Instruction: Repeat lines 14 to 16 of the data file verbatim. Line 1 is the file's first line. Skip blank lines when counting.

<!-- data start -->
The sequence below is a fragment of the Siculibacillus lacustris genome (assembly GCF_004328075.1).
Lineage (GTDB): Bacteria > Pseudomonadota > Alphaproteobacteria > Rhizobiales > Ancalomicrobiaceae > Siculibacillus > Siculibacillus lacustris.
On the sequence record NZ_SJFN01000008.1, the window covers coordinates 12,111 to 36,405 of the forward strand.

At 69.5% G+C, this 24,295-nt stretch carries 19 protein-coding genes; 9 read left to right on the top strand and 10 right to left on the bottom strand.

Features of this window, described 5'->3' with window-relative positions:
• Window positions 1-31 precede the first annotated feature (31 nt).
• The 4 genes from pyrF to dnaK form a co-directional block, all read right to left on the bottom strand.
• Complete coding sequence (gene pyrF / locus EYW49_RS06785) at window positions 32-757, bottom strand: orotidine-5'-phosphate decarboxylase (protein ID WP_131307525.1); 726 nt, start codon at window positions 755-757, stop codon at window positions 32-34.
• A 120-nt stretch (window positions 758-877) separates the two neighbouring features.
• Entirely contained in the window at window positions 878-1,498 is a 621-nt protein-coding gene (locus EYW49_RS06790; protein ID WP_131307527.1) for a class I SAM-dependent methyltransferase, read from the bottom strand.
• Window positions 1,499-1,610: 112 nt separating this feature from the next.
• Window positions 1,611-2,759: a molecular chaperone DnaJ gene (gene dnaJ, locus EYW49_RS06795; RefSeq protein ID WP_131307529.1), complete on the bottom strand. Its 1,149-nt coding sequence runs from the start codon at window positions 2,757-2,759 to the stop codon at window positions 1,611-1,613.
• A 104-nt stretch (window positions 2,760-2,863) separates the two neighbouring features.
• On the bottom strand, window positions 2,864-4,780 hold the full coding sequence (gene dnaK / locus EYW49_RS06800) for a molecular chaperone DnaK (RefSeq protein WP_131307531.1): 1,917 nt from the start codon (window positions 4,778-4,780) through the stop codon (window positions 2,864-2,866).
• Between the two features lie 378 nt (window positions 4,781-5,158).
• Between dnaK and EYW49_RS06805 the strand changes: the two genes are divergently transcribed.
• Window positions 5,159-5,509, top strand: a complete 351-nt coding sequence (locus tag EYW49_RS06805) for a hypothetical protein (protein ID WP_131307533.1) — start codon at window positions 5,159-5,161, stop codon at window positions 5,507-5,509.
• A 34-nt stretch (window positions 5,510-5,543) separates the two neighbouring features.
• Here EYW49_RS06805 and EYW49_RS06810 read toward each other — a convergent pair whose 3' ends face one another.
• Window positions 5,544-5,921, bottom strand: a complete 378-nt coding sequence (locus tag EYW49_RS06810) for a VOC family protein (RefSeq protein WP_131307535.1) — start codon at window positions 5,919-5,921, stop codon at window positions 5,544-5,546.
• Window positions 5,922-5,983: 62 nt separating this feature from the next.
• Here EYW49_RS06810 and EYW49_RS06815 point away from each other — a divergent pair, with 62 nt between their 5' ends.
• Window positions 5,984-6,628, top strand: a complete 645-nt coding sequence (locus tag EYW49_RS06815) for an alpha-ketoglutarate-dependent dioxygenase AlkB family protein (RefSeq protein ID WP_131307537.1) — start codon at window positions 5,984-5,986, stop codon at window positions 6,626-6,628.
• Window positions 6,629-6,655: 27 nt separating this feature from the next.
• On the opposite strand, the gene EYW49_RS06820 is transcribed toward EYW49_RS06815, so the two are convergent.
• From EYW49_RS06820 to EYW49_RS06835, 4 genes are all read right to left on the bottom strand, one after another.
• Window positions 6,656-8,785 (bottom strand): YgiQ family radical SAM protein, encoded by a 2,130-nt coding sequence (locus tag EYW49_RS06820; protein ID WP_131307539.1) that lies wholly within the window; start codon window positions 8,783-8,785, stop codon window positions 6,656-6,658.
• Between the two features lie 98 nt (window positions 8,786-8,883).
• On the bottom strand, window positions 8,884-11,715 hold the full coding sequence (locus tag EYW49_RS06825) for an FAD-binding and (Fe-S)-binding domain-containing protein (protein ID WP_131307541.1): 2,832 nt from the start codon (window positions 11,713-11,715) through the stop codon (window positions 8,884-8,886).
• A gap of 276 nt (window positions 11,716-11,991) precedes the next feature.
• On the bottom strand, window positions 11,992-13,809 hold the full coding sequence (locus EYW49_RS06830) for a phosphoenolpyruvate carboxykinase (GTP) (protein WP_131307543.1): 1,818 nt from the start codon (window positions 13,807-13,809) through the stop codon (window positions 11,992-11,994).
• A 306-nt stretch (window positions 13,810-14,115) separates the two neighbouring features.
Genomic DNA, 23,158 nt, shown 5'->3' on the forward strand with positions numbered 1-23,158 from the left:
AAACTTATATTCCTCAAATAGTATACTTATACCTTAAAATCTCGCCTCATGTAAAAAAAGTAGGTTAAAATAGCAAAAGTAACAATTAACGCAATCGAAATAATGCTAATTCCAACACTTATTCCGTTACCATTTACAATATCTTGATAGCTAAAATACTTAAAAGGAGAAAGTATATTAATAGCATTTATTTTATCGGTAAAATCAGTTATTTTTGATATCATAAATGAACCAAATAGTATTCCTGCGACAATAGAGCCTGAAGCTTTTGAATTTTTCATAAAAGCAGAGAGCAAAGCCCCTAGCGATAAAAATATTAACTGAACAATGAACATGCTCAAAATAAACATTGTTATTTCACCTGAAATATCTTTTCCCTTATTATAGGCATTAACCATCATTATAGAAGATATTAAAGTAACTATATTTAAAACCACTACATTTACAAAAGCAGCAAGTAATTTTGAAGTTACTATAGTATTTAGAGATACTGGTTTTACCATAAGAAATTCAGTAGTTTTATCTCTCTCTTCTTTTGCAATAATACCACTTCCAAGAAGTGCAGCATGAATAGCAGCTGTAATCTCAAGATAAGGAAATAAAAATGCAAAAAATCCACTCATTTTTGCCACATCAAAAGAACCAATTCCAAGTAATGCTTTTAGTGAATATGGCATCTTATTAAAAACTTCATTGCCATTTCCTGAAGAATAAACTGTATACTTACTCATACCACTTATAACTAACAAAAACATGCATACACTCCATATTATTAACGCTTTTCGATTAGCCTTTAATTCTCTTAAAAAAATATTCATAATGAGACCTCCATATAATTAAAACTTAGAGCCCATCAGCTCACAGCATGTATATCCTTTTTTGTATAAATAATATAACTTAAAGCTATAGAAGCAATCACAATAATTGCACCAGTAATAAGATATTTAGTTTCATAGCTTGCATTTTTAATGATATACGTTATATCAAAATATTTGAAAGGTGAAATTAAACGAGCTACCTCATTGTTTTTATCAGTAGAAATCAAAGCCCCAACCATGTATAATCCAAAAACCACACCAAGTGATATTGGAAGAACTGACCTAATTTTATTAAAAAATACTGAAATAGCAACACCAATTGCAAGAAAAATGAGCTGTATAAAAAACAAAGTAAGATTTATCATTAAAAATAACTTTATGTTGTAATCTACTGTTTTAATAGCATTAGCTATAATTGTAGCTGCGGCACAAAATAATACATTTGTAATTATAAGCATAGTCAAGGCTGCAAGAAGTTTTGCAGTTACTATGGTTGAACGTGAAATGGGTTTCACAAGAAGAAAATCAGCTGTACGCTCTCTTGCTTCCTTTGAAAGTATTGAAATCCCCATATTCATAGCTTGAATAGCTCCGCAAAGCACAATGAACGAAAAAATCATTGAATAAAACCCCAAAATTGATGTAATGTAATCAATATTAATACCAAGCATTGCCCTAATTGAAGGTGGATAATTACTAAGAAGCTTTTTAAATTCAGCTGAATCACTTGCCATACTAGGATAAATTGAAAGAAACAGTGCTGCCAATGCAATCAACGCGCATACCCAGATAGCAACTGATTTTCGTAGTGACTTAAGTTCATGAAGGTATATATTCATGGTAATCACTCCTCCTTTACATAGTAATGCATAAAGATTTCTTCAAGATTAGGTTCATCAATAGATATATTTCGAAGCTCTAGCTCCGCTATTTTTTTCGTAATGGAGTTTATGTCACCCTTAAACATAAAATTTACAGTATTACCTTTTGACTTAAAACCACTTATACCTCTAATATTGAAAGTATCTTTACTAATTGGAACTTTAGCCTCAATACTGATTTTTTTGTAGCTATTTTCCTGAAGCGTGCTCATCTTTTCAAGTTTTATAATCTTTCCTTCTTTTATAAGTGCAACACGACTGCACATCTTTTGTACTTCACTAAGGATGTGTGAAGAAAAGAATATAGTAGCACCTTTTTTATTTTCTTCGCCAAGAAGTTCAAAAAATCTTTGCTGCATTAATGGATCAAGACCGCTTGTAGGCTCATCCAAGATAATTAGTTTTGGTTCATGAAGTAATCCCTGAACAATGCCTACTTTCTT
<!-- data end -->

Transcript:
• On the bottom strand, window positions 2,864-4,780 hold the full coding sequence (gene dnaK / locus EYW49_RS06800) for a molecular chaperone DnaK (RefSeq protein WP_131307531.1): 1,917 nt from the start codon (window positions 4,778-4,780) through the stop codon (window positions 2,864-2,866).
• Between the two features lie 378 nt (window positions 4,781-5,158).
• Between dnaK and EYW49_RS06805 the strand changes: the two genes are divergently transcribed.